Imagine that you’re sitting down to peruse through email and all of a sudden a strange message pops into your inbox from a company you do online business with. The message explains that there’s been a security breach with an email provider (Epsilon). Luckily, the email explains that only email information has been breached – or in some cases your name too.
Then the phone rings, and your friend exclaims, “Thanks for sending me a link to a new iPad!”
The Epsilon breach was real, and the implications are already manifesting themselves. If you start receiving and/or sending odd emails and feel as though your account has been compromised, here’s what you should do:
1. For the recipients, you are only moderately inconvenienced so far with more spam to delete. Let’s keep it that way.
2. Do NOT click on the link. Many different things could happen, but none are good. Just don’t do it. Ever.
3. Don’t respond to the sender by clicking “reply to.” Your friend or family member’s email id has been hijacked, and they are not the real sender. Replying only confirms to the hijacker that they have found a valid email id (yours!).
4. Please do send a separate email to your friend or family member letting them know that their email id has been compromised: be specific as to which email id. Many people use multiple addresses. They will need to take it from there: they and everyone they know will grateful.
Next, for the actual “victims,” your job is unfortunately a bit tougher, and the remedies all depend on the type of breach. The following suggestions are listed by degree of difficulty. You may need to be patient and stay in touch with your friends to make sure you’ve really eliminated the problem.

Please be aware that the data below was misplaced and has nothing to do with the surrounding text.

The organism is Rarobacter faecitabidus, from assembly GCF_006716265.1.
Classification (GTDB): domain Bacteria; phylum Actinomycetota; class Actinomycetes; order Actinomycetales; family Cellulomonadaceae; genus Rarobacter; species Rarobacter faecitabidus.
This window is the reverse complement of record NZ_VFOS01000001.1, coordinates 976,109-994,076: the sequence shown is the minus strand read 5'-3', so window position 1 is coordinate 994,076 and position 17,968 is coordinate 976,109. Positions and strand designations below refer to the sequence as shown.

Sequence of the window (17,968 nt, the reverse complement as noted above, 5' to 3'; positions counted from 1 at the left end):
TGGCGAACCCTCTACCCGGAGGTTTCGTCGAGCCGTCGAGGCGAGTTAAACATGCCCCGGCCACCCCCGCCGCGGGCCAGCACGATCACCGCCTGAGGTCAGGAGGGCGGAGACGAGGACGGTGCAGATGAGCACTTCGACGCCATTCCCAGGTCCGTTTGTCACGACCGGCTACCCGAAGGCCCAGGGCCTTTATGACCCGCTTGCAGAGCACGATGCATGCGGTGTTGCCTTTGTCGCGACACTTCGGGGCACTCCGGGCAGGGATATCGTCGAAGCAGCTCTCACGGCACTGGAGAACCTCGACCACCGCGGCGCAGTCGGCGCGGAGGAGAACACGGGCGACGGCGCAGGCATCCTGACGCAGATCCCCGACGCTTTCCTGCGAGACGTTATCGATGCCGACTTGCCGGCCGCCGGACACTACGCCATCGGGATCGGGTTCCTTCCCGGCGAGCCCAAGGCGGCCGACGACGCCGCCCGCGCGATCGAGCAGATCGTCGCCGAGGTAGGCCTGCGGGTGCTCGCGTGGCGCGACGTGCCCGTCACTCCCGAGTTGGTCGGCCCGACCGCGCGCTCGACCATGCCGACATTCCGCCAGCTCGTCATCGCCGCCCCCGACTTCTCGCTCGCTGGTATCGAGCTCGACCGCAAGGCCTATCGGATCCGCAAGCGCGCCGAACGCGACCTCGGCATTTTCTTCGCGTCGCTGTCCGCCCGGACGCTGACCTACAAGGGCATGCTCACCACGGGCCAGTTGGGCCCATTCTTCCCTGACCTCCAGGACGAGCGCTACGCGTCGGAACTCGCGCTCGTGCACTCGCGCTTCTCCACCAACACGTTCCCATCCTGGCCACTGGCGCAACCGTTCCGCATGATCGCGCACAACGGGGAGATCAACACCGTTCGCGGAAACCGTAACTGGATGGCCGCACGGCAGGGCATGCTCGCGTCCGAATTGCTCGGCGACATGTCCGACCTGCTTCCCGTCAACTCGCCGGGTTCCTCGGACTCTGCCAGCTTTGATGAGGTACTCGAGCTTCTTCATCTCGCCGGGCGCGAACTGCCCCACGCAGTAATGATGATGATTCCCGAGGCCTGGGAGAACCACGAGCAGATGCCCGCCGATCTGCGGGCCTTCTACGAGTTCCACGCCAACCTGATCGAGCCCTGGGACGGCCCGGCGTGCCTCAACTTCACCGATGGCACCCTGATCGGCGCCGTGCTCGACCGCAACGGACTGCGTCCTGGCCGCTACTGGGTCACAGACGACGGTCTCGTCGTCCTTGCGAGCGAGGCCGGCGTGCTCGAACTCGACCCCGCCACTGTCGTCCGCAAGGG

1. Change the password for the compromised account. The hijacker needs both your email ID and password. Sometimes simply changing the password can eliminate the issue.
2. Check your computer for viruses and other infections. You can check this if you are at least running a commercial anti-virus software system, which you can typically download for free from most ISPs. If not, download and run software specifically designed to look for “bots.” Make sure it looks clean. Having trouble finding one? Spybot Search and Destroy is a good system to choose. If you’re not comfortable with this step, ask a friend who’s a computer geek to help.
3. Call your email service provider. Though this may seem easiest, calling anyone’s tech support line is no longer a pleasant experience. Plus, if they suggest that you delete the account and create another, you’ll want to be sure you’ve exhausted your other possibilities first.
Your best defense for the future, even if you weren’t victimized this time around, is a really strong password protecting your email account. Choose one that uses letters (upper case and lower case), numbers, and symbols. Never share your password with anyone, even if they ask for it, especially online or over the phone! No one needs to know your email password.